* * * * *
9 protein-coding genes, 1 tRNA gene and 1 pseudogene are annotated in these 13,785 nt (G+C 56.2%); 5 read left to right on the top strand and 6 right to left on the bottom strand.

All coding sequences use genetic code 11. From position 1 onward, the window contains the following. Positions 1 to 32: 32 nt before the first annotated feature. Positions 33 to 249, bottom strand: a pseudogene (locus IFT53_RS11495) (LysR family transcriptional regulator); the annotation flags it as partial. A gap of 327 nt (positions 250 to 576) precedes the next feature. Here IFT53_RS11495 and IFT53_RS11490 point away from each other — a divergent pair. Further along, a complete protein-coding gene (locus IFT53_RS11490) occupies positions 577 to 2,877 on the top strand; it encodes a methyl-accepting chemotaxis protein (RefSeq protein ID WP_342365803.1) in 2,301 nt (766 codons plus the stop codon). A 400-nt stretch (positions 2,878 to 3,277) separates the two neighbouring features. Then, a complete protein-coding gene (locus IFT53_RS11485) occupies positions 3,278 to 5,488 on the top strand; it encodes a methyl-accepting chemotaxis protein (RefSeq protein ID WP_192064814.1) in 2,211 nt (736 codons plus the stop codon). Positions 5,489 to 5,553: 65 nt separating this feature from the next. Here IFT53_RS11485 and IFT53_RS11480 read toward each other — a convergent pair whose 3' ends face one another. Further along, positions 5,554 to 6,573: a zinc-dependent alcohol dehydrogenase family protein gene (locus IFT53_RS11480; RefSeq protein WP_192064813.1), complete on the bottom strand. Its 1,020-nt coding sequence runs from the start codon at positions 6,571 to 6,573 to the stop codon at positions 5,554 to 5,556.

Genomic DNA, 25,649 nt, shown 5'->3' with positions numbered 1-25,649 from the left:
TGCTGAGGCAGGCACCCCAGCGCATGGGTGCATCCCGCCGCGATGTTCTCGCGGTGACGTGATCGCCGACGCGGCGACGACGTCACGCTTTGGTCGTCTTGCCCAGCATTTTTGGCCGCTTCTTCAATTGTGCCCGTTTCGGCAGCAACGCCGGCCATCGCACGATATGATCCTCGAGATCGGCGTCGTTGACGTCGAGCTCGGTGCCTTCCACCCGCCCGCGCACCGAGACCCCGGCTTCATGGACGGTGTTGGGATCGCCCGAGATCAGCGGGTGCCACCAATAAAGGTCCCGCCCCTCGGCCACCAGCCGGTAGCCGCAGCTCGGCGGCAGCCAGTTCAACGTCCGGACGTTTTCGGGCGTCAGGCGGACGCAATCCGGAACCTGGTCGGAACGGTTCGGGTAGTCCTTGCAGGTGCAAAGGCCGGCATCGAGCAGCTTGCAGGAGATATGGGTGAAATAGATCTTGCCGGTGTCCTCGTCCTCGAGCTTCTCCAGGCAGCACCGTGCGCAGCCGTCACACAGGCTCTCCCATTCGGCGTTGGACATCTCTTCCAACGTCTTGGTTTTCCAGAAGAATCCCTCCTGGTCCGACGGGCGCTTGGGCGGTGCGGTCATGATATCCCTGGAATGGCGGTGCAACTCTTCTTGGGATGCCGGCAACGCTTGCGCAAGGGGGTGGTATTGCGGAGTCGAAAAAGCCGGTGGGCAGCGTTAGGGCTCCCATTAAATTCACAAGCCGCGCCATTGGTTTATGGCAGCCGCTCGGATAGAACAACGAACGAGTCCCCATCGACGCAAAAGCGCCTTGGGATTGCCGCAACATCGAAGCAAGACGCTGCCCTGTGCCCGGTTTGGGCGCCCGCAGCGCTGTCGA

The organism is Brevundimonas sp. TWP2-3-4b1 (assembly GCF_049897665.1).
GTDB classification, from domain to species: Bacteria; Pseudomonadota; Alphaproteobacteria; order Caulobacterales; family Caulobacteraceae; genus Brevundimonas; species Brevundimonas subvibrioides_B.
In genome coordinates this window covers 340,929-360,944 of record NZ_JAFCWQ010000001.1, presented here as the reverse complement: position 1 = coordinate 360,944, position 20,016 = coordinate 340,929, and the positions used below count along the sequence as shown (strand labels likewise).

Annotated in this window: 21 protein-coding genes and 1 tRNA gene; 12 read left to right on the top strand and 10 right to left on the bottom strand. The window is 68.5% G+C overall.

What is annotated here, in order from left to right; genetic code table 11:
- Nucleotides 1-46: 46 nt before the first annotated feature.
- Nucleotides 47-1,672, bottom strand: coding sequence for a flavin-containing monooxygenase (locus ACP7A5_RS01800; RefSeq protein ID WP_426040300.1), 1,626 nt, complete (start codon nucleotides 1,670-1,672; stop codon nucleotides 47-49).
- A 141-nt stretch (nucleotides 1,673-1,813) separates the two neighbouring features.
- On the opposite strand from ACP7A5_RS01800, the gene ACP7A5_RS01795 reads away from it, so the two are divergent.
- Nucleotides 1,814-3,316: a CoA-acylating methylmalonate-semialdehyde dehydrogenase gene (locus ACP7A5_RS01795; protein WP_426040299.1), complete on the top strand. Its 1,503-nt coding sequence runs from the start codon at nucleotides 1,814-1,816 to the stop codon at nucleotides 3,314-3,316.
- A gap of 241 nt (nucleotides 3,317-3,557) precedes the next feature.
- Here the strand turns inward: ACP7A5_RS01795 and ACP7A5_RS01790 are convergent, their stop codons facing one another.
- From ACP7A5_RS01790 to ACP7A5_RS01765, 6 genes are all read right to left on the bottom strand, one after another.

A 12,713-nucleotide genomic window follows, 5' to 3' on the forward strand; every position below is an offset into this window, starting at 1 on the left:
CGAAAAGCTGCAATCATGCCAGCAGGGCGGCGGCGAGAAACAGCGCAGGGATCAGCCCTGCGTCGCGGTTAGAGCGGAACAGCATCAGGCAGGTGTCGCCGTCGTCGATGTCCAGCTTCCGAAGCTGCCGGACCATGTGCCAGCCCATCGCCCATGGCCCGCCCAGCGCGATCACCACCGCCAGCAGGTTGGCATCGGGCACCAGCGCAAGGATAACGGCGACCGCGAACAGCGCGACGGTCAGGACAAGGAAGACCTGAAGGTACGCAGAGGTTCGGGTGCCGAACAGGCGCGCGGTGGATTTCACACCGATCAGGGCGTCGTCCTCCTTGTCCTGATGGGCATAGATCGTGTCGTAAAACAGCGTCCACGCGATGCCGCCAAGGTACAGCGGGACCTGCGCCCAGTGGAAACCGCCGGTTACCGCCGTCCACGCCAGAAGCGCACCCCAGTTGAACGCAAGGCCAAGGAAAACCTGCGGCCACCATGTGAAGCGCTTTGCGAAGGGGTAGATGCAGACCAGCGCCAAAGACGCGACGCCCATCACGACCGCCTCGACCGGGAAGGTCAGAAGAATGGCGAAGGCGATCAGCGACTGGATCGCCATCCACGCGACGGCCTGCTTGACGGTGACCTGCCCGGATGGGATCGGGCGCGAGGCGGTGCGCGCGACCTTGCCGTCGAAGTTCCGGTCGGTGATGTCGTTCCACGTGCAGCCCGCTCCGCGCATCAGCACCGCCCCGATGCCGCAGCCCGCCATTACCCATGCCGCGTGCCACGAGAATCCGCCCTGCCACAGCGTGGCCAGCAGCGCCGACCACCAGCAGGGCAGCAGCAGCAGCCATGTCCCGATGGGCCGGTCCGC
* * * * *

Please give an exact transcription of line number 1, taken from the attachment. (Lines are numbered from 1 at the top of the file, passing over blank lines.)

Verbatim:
9 protein-coding genes, 1 tRNA gene and 1 pseudogene are annotated in these 13,785 nt (G+C 56.2%); 5 read left to right on the top strand and 6 right to left on the bottom strand.